Midweek Mini Reviews #25

This Midweek Mini Reviews post features a couple of new two very different YA titles!

Have a Little Faith in Me by Sonia Hartl

High school guys can be jerks sometimes. That’s what CeCe in Sonia Hartl’s Have a Little Faith in Me learns when her boyfriend, Ethan, jumps her soon after the two sleep together for the first time. As someone who is not religious I found CeCe’s experience as an “outsider” at a Christian summer camp for teenagers to be interesting. I also appreciate how the story doesn’t waste too much time on CeCe’s original reason for going to the camp which was to try to win back her ex. Instead we get to see her bond with the other girls in her cabin with whom she never thought she’d have anything in common with. I loved the girls of Cabin 8 and seeing how CeCe helps to bring them out of their shell while the girls help CeCe get over her judginess when it comes to others. It was also refreshing to have a YA novel openly call out hypocrites in religion and I liked the way the topic of consent, and how religion deals with sexuality was approached. Finally even though it’s the way the story was set up, I was still rooting for Paul and CeCe because their friendship was heartwarming and the two of them are adorable with the “stories” they tell each other. If you enjoyed Emery Lord’s The Names They Gave Us and/or Firsts by Laurie Elizabeth Flynn then this book is for you.

Our Wayward Fate by Gloria Chao
Gloria Chao has truly come into her own as a writer with her sophomore novel. Our Wayward Fate, not only looks at the what it’s like growing up as a child of immigrants in a place where no one looks like you, but it does so by incorporating elements of the Chinese legend, The Butterfly Lovers in to her story. This mostly works well, although I initially disliked the sections that contained Chao’s twist on the legend as it took time away from Allie’s story which I found more compelling. I connected with many of Allie’s frustrations as I also grew up with a mostly white town. Like Allie, every time there was a Chinese kid my age, I was often paired with them, despite the fact that I’m not even Chinese. That being said, I did like Chase and Allie’s relationship as it was adorable how they bonded over their many similarities. However, I felt that their transition into being a couple was rushed at the start as the pacing was super-fast after Chase’s arrival since everything just starts blowing up socially all at once for Allie. Fortunately their romantic relationship gets more fleshed out with time. I also liked the direction the author took with Allie and Yun and what the two of them together with Chase end up doing in the end. Finally, I appreciated how Allie was able to grow and realized that while many in her small town are racist, she is not guiltless when it comes to having stereotypes about other people either.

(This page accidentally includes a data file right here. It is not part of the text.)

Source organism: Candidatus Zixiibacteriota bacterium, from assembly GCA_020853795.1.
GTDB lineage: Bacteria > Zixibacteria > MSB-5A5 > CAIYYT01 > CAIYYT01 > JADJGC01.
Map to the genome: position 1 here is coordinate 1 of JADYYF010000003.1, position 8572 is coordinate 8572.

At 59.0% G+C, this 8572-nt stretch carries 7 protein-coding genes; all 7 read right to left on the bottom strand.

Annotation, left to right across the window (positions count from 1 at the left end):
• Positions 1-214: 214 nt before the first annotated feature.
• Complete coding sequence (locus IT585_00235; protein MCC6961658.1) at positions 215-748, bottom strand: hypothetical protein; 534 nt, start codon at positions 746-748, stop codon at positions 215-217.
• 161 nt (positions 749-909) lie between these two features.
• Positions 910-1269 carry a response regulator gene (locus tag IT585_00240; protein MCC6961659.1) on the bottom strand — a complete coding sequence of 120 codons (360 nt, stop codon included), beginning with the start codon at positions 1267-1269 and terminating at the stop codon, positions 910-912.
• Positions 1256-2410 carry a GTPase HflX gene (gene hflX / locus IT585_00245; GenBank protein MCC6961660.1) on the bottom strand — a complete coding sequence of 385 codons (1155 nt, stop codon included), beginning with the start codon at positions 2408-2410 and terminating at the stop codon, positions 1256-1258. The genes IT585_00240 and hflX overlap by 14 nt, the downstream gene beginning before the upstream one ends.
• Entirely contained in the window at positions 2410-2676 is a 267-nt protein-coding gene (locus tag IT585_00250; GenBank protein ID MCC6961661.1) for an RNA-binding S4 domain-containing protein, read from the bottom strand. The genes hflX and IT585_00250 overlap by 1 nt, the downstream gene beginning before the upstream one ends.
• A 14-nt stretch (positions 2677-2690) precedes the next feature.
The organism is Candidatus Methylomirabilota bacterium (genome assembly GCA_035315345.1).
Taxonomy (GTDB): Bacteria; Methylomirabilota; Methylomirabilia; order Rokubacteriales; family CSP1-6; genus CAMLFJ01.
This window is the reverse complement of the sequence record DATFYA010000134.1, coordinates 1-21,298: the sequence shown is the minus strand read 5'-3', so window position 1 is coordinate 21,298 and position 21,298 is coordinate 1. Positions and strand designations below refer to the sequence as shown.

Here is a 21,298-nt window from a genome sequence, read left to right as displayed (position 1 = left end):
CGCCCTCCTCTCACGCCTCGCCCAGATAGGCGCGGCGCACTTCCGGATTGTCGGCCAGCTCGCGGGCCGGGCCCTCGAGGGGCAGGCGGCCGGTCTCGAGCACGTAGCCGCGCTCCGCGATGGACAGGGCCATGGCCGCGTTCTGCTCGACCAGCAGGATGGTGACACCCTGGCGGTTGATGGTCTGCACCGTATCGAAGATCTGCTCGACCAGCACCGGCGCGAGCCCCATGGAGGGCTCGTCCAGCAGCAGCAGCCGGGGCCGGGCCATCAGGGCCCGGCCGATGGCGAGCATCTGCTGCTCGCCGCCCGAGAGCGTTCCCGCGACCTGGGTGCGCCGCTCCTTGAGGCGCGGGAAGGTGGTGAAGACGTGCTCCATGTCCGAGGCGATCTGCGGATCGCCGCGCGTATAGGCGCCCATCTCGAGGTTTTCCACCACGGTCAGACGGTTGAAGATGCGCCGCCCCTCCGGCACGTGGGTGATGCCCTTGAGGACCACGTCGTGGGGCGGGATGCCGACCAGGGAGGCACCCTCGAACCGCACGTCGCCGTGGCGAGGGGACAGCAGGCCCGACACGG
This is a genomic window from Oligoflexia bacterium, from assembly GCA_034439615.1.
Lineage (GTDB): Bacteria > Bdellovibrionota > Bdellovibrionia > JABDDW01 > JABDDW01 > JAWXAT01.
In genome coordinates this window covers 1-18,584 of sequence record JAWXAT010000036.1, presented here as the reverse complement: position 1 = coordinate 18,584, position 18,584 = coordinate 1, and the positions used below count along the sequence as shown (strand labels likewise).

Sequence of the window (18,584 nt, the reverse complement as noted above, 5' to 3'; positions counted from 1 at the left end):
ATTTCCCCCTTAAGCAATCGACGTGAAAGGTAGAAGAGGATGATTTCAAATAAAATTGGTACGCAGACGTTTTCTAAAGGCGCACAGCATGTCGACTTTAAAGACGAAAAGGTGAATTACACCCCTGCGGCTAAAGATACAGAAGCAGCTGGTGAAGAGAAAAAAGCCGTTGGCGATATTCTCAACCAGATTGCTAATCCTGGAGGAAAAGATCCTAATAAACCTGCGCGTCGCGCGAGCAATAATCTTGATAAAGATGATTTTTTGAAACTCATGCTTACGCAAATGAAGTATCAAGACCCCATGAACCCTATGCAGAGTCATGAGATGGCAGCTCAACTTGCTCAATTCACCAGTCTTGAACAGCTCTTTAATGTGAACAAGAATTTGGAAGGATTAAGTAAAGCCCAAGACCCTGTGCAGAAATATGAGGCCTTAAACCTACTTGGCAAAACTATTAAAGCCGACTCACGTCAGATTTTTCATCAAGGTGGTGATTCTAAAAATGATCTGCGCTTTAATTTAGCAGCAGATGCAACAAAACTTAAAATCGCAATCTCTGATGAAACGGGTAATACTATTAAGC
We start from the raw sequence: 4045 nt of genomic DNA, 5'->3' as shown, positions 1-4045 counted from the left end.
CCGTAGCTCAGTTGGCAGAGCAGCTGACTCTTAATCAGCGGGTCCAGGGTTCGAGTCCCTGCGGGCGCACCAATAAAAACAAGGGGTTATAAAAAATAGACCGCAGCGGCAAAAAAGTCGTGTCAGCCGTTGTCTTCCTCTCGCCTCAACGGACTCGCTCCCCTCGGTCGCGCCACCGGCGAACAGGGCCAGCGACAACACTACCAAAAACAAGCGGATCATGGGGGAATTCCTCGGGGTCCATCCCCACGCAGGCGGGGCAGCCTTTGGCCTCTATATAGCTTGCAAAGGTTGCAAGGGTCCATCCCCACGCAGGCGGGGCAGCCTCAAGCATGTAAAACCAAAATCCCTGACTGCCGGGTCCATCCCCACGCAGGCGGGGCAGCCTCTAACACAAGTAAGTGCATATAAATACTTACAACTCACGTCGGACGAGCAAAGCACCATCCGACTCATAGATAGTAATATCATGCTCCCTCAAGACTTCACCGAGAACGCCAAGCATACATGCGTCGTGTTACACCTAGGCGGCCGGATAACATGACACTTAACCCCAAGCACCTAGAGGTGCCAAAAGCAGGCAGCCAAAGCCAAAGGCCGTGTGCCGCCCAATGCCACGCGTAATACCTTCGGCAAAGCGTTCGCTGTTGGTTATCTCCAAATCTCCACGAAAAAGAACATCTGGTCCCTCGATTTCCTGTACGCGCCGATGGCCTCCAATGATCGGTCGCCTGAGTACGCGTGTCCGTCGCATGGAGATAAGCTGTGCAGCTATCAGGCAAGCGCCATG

Regardless of how this book came into my possession, the above reviews consists of my honest opinion of the book and my opinion only.

Book Review | American Panda by Gloria Chao

Authour:
Gloria Chao
Format:
eGalley
Publication date: